The Rondels


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through a Fender Tremolux Amp and Jimmy was playing a Fender Jaguar through a Fender Super Twin Amp (he later switched to a Gibson ES335 through a Vox amp). I think it cost us $35 to record it. The Rondels were about to make a big step."


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Although Shades Of Green was issued as the top side the DJs preferred the band's original Back Beat No. I and accordingly the disc was flipped and it was the latter title which rose to number 66 in the US Top 100 during the summer of 1961. It was another thrilling instrumental, an exciting mix of dramatic Sandy Nelson style drumming with Link Wray-ish lead guitar and plenty of raucous sax work thrown in too. By contrast Shades Of Green was almost European in its sound and style, including a highly melodic Shadows-like lead with only the sax betraying it's true American origin.

On the back of the hit The Rondels performed on Dick Clark's American Bandstand TV show and also did a brief promotional tour with fellow Amy artist Vigor Fisher. Lennie, commented: "We had so many great times, but one of the best was being on American Bandstand. Here we were, four guys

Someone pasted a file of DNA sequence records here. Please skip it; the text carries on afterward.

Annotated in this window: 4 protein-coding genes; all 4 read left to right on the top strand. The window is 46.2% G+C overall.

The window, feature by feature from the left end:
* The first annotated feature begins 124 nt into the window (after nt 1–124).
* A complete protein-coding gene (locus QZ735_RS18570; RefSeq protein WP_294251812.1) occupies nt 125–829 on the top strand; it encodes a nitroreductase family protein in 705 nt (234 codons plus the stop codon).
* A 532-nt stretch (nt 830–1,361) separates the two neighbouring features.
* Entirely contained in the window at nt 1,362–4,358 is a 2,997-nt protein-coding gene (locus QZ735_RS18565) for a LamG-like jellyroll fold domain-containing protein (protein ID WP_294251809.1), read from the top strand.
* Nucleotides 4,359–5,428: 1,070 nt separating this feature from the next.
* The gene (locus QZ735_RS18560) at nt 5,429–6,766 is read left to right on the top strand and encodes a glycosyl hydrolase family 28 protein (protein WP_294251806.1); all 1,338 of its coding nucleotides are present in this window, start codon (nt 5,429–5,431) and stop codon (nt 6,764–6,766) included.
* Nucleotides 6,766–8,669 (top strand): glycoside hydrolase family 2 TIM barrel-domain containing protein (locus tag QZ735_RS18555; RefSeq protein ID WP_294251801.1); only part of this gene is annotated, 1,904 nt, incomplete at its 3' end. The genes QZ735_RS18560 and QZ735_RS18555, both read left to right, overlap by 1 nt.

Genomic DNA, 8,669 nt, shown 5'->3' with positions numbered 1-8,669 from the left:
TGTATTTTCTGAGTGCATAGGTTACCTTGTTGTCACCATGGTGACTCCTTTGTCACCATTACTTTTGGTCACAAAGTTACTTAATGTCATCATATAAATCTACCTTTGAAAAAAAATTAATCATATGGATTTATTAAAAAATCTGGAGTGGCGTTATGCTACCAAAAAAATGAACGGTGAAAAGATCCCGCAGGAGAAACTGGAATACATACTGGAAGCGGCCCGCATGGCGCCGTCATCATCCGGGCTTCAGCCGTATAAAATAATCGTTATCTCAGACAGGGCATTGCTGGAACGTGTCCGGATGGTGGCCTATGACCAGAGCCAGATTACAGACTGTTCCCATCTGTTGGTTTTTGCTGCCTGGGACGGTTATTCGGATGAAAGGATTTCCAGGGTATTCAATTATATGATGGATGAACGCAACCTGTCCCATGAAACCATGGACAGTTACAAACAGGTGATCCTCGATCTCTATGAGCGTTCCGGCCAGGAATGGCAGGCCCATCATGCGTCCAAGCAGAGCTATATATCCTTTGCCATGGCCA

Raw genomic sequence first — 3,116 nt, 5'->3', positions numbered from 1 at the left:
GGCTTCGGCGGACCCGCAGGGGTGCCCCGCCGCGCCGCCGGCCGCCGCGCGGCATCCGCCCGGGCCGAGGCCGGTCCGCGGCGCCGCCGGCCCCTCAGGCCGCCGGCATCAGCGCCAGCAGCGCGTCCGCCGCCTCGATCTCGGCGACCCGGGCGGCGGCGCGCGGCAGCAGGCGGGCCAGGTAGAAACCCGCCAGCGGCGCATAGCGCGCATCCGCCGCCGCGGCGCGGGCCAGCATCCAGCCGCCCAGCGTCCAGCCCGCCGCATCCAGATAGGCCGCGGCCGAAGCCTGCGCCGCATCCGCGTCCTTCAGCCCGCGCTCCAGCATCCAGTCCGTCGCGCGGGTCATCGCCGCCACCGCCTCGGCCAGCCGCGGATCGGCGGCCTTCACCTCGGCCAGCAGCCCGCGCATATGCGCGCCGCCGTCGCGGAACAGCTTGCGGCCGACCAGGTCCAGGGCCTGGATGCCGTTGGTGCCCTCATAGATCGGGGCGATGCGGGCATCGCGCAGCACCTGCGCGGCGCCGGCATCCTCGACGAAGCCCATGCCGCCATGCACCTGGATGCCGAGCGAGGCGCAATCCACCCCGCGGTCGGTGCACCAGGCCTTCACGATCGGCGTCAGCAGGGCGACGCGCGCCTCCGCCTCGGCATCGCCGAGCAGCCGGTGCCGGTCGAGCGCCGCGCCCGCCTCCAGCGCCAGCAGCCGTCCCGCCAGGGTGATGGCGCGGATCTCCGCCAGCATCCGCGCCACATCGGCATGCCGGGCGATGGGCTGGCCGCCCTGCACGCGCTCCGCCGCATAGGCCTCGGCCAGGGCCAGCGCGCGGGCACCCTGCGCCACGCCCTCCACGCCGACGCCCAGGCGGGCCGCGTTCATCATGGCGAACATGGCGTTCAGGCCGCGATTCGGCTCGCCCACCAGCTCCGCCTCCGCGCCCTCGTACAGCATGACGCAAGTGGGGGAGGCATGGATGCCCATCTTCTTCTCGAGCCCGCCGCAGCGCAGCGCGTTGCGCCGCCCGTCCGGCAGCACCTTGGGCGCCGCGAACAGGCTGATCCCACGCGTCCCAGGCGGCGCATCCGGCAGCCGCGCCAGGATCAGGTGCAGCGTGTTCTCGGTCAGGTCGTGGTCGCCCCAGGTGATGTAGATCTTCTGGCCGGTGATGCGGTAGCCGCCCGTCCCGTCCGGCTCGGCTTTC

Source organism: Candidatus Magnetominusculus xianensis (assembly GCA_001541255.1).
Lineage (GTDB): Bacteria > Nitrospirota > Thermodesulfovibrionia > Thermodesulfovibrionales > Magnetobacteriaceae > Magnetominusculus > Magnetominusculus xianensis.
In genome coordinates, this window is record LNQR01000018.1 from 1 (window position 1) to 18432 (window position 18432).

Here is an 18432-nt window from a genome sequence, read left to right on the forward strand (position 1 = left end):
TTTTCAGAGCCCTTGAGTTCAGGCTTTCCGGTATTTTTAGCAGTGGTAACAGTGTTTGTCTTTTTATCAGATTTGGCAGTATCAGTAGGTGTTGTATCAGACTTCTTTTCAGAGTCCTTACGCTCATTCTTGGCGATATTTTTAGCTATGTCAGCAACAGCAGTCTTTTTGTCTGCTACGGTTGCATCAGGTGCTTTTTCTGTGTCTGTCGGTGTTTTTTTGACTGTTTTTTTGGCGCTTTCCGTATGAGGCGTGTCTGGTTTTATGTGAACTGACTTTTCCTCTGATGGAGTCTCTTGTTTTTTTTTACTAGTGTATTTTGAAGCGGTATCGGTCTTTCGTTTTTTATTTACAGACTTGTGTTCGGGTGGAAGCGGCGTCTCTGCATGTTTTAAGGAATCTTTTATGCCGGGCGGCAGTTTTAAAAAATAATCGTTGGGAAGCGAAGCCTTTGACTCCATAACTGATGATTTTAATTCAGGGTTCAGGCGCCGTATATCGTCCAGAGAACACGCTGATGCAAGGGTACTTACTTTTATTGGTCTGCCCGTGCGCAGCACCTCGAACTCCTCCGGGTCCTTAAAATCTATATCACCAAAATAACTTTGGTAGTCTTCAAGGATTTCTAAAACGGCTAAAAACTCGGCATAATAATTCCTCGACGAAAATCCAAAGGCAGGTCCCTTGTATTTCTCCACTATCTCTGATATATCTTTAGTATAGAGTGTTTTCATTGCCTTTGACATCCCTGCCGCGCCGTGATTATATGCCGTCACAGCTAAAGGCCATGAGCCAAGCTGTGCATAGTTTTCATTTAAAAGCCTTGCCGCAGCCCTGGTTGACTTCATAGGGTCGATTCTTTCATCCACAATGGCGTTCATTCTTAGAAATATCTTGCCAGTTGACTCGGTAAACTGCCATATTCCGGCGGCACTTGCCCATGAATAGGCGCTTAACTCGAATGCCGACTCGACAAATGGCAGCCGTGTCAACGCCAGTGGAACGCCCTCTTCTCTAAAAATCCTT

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from three small towns in Massachusetts on this stage – wow! Our music and determination had gotten us onto TVs biggest music launching pad of the day. On the way back from Philadelphia we were driving through New York City and we heard Back Beat No. 1 on WABC and as the song was ending the DJ came out of it with: "Gene Krupa watch out"… Lenny goes: "What??!" That was when we all realized that, hey, we had something going on. During that time we met some unforgettable people like Phil Spector and The Crystals, The Showmen, Bobby Lewis, Link Wray, Del Shannon, Dicky Do and The Don't's, Bobby Rydell and so many more. It was then I realized that I loved this business of music and knew that it would be what 1 would do for the rest of my life."


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Ray, Jimmy, Lennie & Lenny after playing American Bandstand The next task was to follow up the success of Back Beat No. I. Lennie explained: "Bugs had been working with a couple of songwriters, D. Ganz and B. Meyer, and he played us a demo of one of their tunes titled Satan's Theme which we liked and so we cut it for our next single. For the flip side we recorded an instrumental updating of The Platters' 1956 hit My Prayer. Bugs hired an upright bass player for these sessions and I think we recorded about ten tracks for him in all."

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Article written by Dave Burke of Pipeline Magazine www.pipelinemag.co.uk